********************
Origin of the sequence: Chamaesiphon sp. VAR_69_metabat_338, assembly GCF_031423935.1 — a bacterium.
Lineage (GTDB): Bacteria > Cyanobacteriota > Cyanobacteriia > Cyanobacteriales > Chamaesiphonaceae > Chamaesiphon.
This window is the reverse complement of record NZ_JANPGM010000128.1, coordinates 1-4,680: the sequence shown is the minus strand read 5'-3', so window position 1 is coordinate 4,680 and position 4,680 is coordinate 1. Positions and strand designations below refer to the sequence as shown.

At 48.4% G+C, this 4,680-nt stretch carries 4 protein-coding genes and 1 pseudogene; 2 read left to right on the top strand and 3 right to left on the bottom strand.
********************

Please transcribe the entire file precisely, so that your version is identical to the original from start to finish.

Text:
Origin of the sequence: Chamaesiphon sp. VAR_69_metabat_338, assembly GCF_031423935.1 — a bacterium.
Lineage (GTDB): Bacteria > Cyanobacteriota > Cyanobacteriia > Cyanobacteriales > Chamaesiphonaceae > Chamaesiphon.
This window is the reverse complement of record NZ_JANPGM010000128.1, coordinates 1-4,680: the sequence shown is the minus strand read 5'-3', so window position 1 is coordinate 4,680 and position 4,680 is coordinate 1. Positions and strand designations below refer to the sequence as shown.

At 48.4% G+C, this 4,680-nt stretch carries 4 protein-coding genes and 1 pseudogene; 2 read left to right on the top strand and 3 right to left on the bottom strand.